The DEM files have been mosaiced into a seamless global coverage, and are available for download as 5˚ x 5˚ tiles, in geographic coordinate system - WGS84 datum. The available data cover a raster of  24 rows by 72 columns of 5˚ x 5˚ latitude/longitude tiles, from north 60 degree latitude to 56 degree south.

These processed SRTM data, with a resolution of 3 arc second (approximately 90m at the equator), i.e. 6000 rows by 6000 columns for each 5˚ x 5˚ tile, have been used for calculating: (i) terrain slope gradients for each 3 arc-sec grid cell; (ii) aspect of terrain slopes for each 3 arc-sec grid cell; (iii) terrain slope class by 3 arc-sec grid cell; and (iv) aspect class of terrain slope by 3 arc-sec grid cell. Products (iii) and (iv) were then aggregated to provide distributions of slope gradient and slope aspect classes by 30 arc-sec grid cell and for a 5’x5’ latitude/longitude grid used in global AEZ.

The computer algorithm used to calculate slope gradient and slope aspect operates on sub-grids of 3 by 3 grid cells, say grid cells A to I:

A B C
D E F
G H I

SRTM data are stored in 5˚x5˚ tiles*. When E falls on a border row or column (i.e., rows or columns 1 or 6000 of a tile) the required values falling outside the current tile are filled in from the neighboring tiles.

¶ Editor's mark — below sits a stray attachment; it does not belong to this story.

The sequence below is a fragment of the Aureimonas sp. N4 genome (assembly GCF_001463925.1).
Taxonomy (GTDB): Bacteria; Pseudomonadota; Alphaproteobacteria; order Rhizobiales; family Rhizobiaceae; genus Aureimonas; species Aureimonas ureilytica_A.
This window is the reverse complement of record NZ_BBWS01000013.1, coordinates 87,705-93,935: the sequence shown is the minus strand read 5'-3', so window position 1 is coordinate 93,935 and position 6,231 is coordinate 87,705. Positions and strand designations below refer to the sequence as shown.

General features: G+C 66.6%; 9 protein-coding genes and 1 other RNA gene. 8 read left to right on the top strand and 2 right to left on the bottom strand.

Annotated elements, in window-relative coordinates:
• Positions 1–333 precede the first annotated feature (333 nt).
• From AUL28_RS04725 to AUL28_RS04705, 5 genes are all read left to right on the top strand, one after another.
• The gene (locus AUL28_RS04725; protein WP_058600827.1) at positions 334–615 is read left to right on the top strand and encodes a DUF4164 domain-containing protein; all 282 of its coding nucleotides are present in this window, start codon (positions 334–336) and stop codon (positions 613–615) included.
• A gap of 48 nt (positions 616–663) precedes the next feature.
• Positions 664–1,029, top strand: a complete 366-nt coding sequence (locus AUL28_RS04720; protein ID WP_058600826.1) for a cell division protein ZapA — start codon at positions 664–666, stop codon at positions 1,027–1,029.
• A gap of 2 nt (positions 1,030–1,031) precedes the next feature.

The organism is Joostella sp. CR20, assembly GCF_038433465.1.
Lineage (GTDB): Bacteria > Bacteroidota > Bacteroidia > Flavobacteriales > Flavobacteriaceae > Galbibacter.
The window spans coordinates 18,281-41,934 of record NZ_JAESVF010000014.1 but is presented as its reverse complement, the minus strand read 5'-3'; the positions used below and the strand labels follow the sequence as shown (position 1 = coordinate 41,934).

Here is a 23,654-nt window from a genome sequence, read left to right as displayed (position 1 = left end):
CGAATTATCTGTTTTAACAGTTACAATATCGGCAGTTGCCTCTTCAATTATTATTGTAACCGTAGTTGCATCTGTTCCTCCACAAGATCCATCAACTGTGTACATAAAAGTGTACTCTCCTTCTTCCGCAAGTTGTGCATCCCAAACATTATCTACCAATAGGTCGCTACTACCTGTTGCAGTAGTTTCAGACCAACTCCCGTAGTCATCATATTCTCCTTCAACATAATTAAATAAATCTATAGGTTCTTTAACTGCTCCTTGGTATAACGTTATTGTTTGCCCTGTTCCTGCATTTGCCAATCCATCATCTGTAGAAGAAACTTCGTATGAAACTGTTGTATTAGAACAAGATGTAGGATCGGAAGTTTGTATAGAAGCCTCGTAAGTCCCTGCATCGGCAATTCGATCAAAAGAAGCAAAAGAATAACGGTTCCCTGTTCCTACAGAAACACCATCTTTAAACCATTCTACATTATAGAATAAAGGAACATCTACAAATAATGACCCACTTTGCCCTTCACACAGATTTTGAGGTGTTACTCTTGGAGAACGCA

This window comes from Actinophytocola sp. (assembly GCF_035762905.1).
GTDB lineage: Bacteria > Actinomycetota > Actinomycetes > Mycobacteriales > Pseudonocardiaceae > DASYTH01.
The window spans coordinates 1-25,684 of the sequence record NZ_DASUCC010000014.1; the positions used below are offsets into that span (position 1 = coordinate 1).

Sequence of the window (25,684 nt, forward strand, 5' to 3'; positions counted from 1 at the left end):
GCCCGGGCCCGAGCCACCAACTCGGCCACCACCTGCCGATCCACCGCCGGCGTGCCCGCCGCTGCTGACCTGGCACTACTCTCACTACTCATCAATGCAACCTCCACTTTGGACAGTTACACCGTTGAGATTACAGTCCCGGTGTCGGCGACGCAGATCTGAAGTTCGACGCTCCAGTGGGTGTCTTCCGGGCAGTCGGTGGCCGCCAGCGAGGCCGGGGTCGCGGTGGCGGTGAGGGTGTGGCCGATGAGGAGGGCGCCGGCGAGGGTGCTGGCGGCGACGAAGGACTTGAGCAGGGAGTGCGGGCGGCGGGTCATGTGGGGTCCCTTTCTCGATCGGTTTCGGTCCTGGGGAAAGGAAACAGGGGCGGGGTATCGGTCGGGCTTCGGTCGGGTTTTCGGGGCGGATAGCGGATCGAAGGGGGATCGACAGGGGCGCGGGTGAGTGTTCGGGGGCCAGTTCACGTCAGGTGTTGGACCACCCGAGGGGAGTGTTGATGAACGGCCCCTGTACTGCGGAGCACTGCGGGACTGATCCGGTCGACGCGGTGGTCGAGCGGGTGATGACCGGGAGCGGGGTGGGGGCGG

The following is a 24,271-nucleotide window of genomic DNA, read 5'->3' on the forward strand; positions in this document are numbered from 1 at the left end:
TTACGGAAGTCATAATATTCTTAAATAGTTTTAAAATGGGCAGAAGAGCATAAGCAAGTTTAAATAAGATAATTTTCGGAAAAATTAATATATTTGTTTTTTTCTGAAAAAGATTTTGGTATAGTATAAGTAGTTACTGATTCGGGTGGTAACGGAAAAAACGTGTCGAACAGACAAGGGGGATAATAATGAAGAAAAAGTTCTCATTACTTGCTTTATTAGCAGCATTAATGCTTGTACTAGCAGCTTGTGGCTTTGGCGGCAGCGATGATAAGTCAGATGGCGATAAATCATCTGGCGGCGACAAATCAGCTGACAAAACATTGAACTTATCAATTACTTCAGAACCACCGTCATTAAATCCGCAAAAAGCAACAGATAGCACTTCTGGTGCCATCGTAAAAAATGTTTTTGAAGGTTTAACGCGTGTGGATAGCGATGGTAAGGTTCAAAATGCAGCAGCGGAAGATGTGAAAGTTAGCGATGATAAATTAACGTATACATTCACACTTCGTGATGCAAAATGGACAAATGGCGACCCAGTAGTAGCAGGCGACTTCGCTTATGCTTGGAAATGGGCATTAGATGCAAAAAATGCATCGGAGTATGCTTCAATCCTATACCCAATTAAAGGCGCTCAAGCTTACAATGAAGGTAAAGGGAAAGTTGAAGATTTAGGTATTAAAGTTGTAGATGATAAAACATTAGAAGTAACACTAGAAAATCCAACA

To calculate terrain slope for grid cell E, the algorithm proceeds as follows:

1.) If the altitude value at E is ‘no data’ then both slope gradient and slope aspect are set to ‘no data’.

2.) Replace any ‘no data’ values in A to D and F to I by the altitude value at E.

Let Px, Py and Pz denote respectively coordinates of grid point P in x direction (i.e. longitude in our case), y direction (i.e. latitude in our application), and z in vertical direction (i.e., altitude), then calculate partial derivatives (dz/dx) and (dz/dy) from:

(dz/dx)  =        - ((Az-Cz) + 2∙ (Dz-Fz) + (Gz-Iz)) / (8∙size_x)
(dz/dy)  =          ((Az-Gz) + 2∙ (Bz-Hz) + (Cz-Iz)) / (8∙size_y)

When working with a grid in latitude and longitude, then size_y is constant for all grid cells. However, size_x depends on latitude and is calculated separately for each row of a tile.

The slope gradient (in degrees) at E is

slgE       =          arctan 

and in percent is given by

slpE       =          100 

The slope aspect, i.e. the orientation of the slope gradient, starting from north (0 degrees) and going clock-wise, is calculated using the variables from above, as follows: